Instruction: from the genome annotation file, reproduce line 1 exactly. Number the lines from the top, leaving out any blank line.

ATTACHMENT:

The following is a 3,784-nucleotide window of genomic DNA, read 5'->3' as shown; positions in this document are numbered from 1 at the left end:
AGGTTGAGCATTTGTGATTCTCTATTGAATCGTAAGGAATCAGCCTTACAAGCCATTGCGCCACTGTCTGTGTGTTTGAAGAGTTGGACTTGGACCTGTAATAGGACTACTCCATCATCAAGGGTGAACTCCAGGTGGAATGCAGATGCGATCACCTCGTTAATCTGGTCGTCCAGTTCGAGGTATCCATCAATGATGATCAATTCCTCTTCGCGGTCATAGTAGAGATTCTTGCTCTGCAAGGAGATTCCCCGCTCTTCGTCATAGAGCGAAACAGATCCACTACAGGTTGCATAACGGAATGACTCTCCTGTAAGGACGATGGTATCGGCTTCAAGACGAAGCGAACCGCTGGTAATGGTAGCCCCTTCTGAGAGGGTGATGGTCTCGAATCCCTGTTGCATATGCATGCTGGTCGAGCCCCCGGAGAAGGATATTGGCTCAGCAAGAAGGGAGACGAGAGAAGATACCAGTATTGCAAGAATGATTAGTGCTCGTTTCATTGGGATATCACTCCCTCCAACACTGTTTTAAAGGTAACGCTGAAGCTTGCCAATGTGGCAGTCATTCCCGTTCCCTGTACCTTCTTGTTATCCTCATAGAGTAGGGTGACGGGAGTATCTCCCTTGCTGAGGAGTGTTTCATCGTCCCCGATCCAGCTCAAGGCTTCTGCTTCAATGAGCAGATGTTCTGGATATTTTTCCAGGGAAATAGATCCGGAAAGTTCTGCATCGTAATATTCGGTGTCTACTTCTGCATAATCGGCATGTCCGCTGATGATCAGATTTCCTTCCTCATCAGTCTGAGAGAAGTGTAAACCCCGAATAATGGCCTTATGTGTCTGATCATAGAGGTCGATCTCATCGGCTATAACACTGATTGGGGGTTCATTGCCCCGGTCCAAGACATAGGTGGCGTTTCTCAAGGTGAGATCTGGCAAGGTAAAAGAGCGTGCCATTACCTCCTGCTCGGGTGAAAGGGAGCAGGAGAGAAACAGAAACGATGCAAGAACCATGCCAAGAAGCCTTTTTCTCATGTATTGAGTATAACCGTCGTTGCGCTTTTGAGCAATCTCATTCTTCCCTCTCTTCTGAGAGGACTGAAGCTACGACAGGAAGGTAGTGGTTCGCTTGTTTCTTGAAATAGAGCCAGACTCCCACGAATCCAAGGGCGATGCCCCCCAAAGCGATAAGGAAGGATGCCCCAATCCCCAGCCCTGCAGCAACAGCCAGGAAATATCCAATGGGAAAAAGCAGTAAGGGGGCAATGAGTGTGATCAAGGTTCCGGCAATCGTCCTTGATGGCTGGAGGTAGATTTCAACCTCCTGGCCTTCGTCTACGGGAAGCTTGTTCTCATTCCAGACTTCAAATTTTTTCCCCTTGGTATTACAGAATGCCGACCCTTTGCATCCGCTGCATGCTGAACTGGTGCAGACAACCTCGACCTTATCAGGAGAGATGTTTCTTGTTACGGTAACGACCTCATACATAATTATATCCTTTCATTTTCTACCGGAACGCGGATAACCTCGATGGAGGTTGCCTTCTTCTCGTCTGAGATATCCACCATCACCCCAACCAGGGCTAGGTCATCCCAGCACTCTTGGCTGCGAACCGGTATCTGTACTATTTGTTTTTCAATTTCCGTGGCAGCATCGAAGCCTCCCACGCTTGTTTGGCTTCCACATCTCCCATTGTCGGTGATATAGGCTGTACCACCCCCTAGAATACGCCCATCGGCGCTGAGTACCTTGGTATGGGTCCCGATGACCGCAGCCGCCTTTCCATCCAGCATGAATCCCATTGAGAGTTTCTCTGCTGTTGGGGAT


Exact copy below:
The following is a 3,784-nucleotide window of genomic DNA, read 5'->3' as shown; positions in this document are numbered from 1 at the left end: